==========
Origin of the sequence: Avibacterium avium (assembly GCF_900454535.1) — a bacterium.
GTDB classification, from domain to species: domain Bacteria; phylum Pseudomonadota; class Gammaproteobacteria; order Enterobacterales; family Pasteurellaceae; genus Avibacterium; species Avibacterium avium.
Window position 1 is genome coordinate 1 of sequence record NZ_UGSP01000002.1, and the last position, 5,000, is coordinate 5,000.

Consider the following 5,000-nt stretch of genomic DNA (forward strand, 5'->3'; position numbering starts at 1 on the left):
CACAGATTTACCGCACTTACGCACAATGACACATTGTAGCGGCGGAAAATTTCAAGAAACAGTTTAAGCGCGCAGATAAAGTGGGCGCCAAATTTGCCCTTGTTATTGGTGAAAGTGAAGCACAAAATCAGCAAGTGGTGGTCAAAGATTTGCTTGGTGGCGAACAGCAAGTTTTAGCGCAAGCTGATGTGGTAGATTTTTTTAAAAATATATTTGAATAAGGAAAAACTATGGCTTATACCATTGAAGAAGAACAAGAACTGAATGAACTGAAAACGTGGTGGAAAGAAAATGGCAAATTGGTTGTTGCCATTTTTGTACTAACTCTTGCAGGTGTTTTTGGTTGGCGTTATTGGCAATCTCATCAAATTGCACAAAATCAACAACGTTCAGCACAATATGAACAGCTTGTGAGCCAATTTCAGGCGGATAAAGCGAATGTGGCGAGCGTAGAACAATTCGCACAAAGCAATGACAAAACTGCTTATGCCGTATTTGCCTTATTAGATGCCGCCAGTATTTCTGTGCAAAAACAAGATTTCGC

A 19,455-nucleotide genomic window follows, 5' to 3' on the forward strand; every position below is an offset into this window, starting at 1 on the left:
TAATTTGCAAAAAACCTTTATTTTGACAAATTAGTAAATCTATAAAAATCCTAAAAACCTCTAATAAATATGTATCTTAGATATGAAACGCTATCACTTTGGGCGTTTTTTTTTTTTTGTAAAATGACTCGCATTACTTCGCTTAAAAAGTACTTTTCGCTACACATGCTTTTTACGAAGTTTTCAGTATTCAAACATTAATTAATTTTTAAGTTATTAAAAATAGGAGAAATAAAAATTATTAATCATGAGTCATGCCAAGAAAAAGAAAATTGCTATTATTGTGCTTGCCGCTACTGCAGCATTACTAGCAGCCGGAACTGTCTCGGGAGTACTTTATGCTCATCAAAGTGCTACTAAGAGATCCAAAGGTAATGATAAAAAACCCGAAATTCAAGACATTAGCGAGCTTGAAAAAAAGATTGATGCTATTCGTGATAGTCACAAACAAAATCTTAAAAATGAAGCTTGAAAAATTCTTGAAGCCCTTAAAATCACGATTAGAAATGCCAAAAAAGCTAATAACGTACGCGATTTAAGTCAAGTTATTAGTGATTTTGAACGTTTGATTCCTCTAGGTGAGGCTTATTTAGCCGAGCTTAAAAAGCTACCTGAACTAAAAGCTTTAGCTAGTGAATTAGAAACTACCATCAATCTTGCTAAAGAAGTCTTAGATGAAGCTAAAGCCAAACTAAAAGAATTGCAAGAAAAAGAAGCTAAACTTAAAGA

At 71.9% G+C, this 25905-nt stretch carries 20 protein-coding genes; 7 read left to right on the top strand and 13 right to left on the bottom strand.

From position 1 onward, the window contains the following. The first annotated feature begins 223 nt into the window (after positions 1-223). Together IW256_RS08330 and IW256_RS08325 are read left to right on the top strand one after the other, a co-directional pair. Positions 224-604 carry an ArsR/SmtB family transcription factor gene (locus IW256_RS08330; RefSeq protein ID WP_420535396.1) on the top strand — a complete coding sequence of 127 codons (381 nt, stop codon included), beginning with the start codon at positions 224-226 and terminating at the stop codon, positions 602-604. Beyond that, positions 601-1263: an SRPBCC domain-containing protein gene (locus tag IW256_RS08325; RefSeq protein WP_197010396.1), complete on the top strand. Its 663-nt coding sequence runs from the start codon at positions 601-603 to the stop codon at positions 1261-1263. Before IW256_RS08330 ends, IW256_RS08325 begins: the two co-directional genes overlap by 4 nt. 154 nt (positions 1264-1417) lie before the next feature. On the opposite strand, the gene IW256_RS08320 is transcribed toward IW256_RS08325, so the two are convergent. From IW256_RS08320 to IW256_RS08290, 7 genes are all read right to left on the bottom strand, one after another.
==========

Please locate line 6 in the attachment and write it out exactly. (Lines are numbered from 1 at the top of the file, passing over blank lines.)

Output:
A 19,455-nucleotide genomic window follows, 5' to 3' on the forward strand; every position below is an offset into this window, starting at 1 on the left: